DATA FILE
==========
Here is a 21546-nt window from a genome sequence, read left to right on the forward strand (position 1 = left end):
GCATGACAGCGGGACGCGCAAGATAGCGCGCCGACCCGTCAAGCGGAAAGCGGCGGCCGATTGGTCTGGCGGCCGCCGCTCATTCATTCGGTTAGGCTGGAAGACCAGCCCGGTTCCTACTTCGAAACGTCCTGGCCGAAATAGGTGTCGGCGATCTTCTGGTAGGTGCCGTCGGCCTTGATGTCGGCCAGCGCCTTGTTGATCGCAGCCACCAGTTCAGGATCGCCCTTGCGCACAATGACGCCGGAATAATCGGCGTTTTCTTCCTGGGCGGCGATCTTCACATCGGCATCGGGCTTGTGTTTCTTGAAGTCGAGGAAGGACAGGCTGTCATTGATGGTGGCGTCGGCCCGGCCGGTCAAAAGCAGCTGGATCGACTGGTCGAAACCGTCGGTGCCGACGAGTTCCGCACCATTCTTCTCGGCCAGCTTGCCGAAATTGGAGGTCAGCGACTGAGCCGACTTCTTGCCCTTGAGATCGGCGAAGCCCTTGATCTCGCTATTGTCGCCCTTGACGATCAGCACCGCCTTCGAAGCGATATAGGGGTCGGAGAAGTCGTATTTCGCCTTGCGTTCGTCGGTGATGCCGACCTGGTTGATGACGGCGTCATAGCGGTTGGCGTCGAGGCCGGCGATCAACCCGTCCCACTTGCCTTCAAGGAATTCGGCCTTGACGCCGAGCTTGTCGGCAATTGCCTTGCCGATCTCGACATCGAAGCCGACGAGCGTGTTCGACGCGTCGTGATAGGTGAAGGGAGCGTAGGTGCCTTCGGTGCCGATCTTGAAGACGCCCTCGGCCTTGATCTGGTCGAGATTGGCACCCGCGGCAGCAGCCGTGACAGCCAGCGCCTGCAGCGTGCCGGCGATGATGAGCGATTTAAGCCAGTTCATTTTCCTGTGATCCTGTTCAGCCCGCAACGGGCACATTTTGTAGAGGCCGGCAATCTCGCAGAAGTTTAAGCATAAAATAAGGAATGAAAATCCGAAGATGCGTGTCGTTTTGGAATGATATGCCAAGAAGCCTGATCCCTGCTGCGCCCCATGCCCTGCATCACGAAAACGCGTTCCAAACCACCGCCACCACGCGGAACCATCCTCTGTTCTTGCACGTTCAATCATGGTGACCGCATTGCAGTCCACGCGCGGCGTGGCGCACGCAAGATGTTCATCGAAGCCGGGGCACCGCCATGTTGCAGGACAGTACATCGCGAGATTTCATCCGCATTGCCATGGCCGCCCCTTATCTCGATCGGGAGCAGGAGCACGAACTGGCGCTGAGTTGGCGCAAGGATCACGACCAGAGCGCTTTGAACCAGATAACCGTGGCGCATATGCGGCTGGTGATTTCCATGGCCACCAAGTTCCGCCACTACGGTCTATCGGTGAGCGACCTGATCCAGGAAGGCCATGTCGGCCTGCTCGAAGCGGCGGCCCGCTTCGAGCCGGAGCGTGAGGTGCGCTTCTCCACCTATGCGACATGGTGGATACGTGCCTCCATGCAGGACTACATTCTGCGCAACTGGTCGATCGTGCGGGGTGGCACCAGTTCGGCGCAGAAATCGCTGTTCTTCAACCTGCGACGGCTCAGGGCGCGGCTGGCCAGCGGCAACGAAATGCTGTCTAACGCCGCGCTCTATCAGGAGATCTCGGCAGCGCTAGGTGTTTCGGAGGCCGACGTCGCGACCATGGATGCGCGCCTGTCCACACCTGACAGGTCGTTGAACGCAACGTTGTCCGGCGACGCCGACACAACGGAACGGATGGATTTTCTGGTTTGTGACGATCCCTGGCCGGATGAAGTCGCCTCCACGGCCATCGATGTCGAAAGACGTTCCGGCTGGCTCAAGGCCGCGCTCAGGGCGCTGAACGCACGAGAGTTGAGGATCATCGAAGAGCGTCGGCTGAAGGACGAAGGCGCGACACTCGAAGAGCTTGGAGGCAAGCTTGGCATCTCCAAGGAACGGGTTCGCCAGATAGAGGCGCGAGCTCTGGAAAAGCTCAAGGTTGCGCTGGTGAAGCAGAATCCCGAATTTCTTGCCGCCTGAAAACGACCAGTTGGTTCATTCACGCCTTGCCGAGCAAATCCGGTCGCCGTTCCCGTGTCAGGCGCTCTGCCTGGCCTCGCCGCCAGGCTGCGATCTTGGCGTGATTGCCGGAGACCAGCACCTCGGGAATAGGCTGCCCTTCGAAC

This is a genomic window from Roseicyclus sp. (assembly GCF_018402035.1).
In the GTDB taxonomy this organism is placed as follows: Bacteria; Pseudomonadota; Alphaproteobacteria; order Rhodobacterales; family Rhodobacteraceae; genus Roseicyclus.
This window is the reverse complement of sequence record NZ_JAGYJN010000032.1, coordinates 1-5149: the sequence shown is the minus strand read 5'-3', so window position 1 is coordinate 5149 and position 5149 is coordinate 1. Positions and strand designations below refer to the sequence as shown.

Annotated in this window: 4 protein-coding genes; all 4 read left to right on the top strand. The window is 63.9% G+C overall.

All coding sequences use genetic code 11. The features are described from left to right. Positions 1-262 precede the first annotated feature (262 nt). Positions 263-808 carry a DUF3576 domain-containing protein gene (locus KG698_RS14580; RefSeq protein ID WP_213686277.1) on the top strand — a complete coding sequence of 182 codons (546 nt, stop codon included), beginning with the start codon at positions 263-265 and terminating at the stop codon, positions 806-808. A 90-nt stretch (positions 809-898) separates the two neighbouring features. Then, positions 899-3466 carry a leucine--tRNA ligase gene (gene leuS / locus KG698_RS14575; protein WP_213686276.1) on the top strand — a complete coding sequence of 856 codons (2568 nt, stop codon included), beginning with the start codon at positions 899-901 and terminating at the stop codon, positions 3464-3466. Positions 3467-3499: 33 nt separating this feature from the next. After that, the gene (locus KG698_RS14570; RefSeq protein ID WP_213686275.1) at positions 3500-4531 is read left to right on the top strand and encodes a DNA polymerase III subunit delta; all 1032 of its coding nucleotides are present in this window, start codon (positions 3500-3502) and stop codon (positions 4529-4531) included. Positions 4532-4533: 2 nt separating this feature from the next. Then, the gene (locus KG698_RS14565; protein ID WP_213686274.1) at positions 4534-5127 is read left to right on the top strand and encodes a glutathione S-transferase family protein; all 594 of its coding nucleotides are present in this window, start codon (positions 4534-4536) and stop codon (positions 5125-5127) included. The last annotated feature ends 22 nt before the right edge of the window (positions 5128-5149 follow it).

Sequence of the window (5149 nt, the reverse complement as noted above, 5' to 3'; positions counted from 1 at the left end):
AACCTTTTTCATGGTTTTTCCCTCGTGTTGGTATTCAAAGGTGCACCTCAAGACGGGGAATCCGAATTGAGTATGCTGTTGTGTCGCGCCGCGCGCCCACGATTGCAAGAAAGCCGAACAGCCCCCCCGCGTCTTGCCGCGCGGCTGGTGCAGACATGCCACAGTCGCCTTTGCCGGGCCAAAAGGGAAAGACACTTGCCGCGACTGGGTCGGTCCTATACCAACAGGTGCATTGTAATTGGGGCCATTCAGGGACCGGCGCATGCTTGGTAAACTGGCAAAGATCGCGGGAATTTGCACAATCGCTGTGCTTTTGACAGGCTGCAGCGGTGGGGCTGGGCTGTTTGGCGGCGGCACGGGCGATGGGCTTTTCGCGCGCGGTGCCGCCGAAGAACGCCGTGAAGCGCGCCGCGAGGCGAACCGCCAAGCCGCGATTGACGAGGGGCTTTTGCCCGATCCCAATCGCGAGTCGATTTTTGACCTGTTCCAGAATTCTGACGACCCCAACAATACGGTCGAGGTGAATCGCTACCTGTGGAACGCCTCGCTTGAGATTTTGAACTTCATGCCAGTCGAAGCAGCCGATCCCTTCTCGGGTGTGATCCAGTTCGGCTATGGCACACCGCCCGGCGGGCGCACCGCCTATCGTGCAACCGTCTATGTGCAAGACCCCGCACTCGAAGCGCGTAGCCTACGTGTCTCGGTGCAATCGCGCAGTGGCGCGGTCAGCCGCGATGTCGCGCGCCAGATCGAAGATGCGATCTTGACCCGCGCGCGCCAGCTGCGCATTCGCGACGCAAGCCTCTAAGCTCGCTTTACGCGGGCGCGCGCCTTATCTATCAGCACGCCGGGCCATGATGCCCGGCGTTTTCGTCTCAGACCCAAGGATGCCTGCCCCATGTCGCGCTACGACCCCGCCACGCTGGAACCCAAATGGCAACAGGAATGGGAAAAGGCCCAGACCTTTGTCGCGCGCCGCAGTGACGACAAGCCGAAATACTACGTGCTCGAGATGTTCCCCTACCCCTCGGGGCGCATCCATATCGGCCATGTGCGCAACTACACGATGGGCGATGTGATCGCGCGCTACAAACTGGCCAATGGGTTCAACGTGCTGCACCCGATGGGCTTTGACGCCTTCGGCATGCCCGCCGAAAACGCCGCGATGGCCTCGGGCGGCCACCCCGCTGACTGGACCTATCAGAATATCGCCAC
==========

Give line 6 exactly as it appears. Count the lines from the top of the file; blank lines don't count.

Annotated in this window: 4 protein-coding genes; all 4 read left to right on the top strand. The window is 63.9% G+C overall.